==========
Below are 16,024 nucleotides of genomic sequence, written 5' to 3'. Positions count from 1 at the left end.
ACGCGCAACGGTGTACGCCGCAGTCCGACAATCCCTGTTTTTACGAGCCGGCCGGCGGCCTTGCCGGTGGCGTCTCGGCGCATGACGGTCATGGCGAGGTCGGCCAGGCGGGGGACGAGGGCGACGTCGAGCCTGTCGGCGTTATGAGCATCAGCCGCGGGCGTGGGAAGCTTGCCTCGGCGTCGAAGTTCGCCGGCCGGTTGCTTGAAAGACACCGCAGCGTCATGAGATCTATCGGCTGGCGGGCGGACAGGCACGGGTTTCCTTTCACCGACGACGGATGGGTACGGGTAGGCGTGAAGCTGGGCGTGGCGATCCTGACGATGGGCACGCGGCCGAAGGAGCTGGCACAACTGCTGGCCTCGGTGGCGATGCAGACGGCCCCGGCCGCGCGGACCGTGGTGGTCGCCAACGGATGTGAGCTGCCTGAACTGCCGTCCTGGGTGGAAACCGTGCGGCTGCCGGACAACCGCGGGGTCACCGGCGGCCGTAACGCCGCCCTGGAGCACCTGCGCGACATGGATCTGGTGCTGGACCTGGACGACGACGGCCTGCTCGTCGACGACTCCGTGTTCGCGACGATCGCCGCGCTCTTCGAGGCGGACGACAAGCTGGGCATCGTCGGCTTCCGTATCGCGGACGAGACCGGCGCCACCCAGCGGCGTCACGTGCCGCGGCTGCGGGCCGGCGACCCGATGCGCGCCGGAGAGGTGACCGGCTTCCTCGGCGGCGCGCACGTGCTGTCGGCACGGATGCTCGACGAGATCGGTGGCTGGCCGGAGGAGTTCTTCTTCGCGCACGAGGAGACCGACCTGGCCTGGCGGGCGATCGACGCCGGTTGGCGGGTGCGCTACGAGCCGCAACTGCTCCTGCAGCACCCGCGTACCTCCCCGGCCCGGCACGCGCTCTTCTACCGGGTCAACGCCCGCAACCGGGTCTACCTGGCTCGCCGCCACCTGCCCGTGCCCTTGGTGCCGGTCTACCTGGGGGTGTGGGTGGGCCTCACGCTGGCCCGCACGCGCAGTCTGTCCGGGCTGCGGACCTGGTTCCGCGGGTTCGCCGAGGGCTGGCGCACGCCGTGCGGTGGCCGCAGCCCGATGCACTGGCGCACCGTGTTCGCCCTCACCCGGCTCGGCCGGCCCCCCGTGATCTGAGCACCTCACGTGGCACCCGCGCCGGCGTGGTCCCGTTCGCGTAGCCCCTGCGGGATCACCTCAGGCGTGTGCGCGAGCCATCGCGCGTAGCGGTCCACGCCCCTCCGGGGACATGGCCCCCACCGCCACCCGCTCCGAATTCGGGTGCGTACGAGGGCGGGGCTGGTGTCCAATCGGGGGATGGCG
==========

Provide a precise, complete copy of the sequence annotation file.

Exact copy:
Below are 16,024 nucleotides of genomic sequence, written 5' to 3'. Positions count from 1 at the left end.
ACGCGCAACGGTGTACGCCGCAGTCCGACAATCCCTGTTTTTACGAGCCGGCCGGCGGCCTTGCCGGTGGCGTCTCGGCGCATGACGGTCATGGCGAGGTCGGCCAGGCGGGGGACGAGGGCGACGTCGAGCCTGTCGGCGTTATGAGCATCAGCCGCGGGCGTGGGAAGCTTGCCTCGGCGTCGAAGTTCGCCGGCCGGTTGCTTGAAAGACACCGCAGCGTCATGAGATCTATCGGCTGGCGGGCGGACAGGCACGGGTTTCCTTTCACCGACGACGGATGGGTACGGGTAGGCGTGAAGCTGGGCGTGGCGATCCTGACGATGGGCACGCGGCCGAAGGAGCTGGCACAACTGCTGGCCTCGGTGGCGATGCAGACGGCCCCGGCCGCGCGGACCGTGGTGGTCGCCAACGGATGTGAGCTGCCTGAACTGCCGTCCTGGGTGGAAACCGTGCGGCTGCCGGACAACCGCGGGGTCACCGGCGGCCGTAACGCCGCCCTGGAGCACCTGCGCGACATGGATCTGGTGCTGGACCTGGACGACGACGGCCTGCTCGTCGACGACTCCGTGTTCGCGACGATCGCCGCGCTCTTCGAGGCGGACGACAAGCTGGGCATCGTCGGCTTCCGTATCGCGGACGAGACCGGCGCCACCCAGCGGCGTCACGTGCCGCGGCTGCGGGCCGGCGACCCGATGCGCGCCGGAGAGGTGACCGGCTTCCTCGGCGGCGCGCACGTGCTGTCGGCACGGATGCTCGACGAGATCGGTGGCTGGCCGGAGGAGTTCTTCTTCGCGCACGAGGAGACCGACCTGGCCTGGCGGGCGATCGACGCCGGTTGGCGGGTGCGCTACGAGCCGCAACTGCTCCTGCAGCACCCGCGTACCTCCCCGGCCCGGCACGCGCTCTTCTACCGGGTCAACGCCCGCAACCGGGTCTACCTGGCTCGCCGCCACCTGCCCGTGCCCTTGGTGCCGGTCTACCTGGGGGTGTGGGTGGGCCTCACGCTGGCCCGCACGCGCAGTCTGTCCGGGCTGCGGACCTGGTTCCGCGGGTTCGCCGAGGGCTGGCGCACGCCGTGCGGTGGCCGCAGCCCGATGCACTGGCGCACCGTGTTCGCCCTCACCCGGCTCGGCCGGCCCCCCGTGATCTGAGCACCTCACGTGGCACCCGCGCCGGCGTGGTCCCGTTCGCGTAGCCCCTGCGGGATCACCTCAGGCGTGTGCGCGAGCCATCGCGCGTAGCGGTCCACGCCCCTCCGGGGACATGGCCCCCACCGCCACCCGCTCCGAATTCGGGTGCGTACGAGGGCGGGGCTGGTGTCCAATCGGGGGATGGCG